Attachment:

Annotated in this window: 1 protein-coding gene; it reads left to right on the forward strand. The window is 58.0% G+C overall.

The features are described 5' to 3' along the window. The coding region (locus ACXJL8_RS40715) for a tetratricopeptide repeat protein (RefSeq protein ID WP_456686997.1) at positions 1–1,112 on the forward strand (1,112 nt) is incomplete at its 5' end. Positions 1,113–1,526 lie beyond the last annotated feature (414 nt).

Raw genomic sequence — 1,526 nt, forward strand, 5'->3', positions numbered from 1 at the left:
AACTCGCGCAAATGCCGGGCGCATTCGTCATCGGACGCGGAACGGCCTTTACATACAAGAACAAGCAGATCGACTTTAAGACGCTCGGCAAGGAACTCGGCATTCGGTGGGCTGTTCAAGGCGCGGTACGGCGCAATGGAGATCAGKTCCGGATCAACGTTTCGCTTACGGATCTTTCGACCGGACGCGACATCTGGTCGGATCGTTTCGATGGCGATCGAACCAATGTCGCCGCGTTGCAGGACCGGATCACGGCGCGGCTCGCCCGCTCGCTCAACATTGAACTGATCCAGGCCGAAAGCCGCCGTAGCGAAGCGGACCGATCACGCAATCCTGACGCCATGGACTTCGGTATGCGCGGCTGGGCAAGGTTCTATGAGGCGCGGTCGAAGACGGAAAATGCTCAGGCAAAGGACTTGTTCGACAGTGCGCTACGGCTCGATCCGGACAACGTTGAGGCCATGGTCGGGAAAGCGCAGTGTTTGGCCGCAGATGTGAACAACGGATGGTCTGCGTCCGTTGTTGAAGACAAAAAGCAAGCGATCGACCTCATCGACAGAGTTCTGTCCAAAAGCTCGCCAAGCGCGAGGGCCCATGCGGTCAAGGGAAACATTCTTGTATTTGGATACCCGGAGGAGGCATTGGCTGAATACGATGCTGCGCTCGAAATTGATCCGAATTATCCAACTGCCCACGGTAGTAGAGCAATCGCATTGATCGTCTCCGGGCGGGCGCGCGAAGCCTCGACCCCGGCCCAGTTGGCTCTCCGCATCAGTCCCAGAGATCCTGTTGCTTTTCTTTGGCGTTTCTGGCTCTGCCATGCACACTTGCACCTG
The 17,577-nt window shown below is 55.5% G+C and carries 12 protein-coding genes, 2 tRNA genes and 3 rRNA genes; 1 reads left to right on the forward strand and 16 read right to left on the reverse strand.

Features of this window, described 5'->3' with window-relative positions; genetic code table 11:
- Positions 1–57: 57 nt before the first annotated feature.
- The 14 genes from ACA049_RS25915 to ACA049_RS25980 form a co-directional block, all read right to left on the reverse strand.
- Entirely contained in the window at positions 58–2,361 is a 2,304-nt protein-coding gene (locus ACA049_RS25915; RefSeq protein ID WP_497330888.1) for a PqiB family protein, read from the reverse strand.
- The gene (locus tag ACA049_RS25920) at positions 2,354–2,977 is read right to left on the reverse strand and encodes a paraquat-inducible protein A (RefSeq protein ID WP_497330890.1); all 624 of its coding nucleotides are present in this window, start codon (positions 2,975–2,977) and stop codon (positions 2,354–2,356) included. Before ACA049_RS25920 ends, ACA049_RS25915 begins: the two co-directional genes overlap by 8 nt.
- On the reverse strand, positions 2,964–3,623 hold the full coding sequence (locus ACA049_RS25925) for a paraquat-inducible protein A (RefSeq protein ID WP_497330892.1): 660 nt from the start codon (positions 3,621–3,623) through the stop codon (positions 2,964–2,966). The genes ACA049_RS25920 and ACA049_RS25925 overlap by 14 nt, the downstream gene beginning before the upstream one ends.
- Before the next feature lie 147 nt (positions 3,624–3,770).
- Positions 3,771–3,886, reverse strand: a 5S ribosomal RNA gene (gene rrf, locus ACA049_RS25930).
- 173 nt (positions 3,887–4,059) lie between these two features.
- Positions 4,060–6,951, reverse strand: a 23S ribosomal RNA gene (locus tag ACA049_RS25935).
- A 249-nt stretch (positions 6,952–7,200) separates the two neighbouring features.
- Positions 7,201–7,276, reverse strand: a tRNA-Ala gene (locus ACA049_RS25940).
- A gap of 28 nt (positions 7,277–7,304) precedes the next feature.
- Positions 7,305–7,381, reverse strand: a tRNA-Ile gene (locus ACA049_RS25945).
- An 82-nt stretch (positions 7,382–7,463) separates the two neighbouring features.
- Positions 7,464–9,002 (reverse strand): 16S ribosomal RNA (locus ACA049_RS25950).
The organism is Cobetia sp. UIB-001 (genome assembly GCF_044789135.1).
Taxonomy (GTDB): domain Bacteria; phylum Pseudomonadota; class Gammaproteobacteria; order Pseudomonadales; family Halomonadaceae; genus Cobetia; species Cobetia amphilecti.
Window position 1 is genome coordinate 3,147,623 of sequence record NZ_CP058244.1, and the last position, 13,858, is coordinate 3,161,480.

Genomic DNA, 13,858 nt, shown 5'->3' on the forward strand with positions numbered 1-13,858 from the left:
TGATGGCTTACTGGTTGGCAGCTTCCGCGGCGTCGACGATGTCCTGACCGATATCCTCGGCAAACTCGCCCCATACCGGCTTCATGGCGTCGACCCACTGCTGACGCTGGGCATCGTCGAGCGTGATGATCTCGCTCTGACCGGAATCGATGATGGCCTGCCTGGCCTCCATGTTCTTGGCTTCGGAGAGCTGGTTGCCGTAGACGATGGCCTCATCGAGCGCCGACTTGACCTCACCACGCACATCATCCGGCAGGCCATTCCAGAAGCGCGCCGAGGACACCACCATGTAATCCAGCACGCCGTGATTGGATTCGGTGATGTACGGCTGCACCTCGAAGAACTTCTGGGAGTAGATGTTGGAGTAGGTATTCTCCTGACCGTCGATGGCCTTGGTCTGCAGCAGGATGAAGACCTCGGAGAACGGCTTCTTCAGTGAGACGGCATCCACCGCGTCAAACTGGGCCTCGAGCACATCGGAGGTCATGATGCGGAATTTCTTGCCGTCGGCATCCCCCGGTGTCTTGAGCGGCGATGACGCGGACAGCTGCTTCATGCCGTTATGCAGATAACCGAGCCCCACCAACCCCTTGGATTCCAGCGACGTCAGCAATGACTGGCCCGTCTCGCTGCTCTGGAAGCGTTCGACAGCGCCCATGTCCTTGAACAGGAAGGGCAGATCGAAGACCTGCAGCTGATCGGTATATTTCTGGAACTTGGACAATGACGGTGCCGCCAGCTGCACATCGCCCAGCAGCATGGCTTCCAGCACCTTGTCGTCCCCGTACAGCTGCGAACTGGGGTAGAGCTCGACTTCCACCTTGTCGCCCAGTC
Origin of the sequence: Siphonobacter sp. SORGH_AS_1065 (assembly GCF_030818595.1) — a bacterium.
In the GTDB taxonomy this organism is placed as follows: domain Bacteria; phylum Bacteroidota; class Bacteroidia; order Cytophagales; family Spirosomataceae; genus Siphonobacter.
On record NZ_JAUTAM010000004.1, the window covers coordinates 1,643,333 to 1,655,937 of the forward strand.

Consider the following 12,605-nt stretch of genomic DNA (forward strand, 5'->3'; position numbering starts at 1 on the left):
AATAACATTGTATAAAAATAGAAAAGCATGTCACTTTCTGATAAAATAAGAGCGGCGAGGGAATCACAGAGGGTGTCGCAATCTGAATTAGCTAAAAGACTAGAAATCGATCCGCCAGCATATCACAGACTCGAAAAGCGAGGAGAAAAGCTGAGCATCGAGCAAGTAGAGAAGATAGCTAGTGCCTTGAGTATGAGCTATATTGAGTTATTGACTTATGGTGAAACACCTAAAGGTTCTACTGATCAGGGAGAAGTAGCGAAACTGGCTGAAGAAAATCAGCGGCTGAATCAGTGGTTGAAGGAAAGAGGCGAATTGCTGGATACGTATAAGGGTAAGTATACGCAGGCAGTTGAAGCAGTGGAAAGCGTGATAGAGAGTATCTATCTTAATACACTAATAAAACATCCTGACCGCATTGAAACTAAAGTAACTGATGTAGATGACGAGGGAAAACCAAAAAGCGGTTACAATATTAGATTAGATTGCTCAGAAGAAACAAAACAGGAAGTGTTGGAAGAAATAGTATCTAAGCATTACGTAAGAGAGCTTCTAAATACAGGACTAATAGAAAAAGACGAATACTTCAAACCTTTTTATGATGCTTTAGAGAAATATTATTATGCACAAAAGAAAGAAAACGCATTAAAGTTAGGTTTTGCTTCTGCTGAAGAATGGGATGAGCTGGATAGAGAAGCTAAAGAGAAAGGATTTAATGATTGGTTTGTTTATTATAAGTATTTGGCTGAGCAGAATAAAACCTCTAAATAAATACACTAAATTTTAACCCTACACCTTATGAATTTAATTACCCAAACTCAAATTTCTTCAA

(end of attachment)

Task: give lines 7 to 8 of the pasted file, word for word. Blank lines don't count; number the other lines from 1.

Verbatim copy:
- Positions 1–57: 57 nt before the first annotated feature.
- The 14 genes from ACA049_RS25915 to ACA049_RS25980 form a co-directional block, all read right to left on the reverse strand.